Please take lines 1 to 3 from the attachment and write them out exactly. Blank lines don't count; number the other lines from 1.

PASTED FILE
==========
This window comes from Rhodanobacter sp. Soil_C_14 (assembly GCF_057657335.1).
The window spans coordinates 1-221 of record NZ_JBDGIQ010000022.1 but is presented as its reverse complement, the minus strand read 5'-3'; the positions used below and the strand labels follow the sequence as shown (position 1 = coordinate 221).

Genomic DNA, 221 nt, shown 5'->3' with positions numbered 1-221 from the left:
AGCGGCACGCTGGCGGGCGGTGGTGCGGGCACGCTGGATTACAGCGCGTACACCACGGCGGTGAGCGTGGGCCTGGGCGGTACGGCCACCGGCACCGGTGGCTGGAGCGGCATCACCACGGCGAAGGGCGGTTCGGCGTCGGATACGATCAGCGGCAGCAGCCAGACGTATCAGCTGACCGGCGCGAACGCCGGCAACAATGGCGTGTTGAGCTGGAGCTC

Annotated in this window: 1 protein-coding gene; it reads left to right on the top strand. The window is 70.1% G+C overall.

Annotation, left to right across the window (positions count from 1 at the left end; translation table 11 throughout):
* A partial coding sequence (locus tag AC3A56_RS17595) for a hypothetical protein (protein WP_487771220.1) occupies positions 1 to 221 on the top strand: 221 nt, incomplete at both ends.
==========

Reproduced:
This window comes from Rhodanobacter sp. Soil_C_14 (assembly GCF_057657335.1).
The window spans coordinates 1-221 of record NZ_JBDGIQ010000022.1 but is presented as its reverse complement, the minus strand read 5'-3'; the positions used below and the strand labels follow the sequence as shown (position 1 = coordinate 221).

Genomic DNA, 221 nt, shown 5'->3' with positions numbered 1-221 from the left: